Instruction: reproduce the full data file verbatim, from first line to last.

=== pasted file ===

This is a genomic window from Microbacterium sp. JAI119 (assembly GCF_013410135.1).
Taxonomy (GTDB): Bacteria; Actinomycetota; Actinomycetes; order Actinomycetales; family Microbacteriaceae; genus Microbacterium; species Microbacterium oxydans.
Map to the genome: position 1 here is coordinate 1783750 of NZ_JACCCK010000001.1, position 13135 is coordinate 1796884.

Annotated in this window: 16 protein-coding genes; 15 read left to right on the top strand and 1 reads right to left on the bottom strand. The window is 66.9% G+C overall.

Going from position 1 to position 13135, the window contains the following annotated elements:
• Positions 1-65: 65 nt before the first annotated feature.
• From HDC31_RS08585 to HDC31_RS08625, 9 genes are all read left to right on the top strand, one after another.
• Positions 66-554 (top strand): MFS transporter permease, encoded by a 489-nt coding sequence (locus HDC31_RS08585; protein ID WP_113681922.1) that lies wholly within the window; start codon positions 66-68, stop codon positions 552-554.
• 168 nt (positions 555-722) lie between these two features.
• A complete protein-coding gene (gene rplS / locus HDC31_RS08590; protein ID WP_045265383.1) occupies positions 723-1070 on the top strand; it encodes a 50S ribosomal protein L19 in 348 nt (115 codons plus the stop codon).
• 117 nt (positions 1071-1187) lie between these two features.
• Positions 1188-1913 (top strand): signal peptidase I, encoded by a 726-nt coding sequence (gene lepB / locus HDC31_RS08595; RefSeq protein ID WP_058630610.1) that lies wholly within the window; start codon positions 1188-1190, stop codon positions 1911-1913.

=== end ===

This is a genomic window from Microbacterium sp. JAI119 (assembly GCF_013410135.1).
Taxonomy (GTDB): Bacteria; Actinomycetota; Actinomycetes; order Actinomycetales; family Microbacteriaceae; genus Microbacterium; species Microbacterium oxydans.
Map to the genome: position 1 here is coordinate 1783750 of NZ_JACCCK010000001.1, position 13135 is coordinate 1796884.

Annotated in this window: 16 protein-coding genes; 15 read left to right on the top strand and 1 reads right to left on the bottom strand. The window is 66.9% G+C overall.

Going from position 1 to position 13135, the window contains the following annotated elements:
• Positions 1-65: 65 nt before the first annotated feature.
• From HDC31_RS08585 to HDC31_RS08625, 9 genes are all read left to right on the top strand, one after another.
• Positions 66-554 (top strand): MFS transporter permease, encoded by a 489-nt coding sequence (locus HDC31_RS08585; protein ID WP_113681922.1) that lies wholly within the window; start codon positions 66-68, stop codon positions 552-554.
• 168 nt (positions 555-722) lie between these two features.
• A complete protein-coding gene (gene rplS / locus HDC31_RS08590; protein ID WP_045265383.1) occupies positions 723-1070 on the top strand; it encodes a 50S ribosomal protein L19 in 348 nt (115 codons plus the stop codon).
• 117 nt (positions 1071-1187) lie between these two features.
• Positions 1188-1913 (top strand): signal peptidase I, encoded by a 726-nt coding sequence (gene lepB / locus HDC31_RS08595; RefSeq protein ID WP_058630610.1) that lies wholly within the window; start codon positions 1188-1190, stop codon positions 1911-1913.